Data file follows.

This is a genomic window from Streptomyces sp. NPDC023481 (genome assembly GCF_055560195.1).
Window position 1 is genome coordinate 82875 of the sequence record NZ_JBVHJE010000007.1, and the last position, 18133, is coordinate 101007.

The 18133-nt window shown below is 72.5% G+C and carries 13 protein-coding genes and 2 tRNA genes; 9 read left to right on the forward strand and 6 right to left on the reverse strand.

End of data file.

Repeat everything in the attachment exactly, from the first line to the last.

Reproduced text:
This is a genomic window from Streptomyces sp. NPDC023481 (genome assembly GCF_055560195.1).
Window position 1 is genome coordinate 82875 of the sequence record NZ_JBVHJE010000007.1, and the last position, 18133, is coordinate 101007.

The 18133-nt window shown below is 72.5% G+C and carries 13 protein-coding genes and 2 tRNA genes; 9 read left to right on the forward strand and 6 right to left on the reverse strand.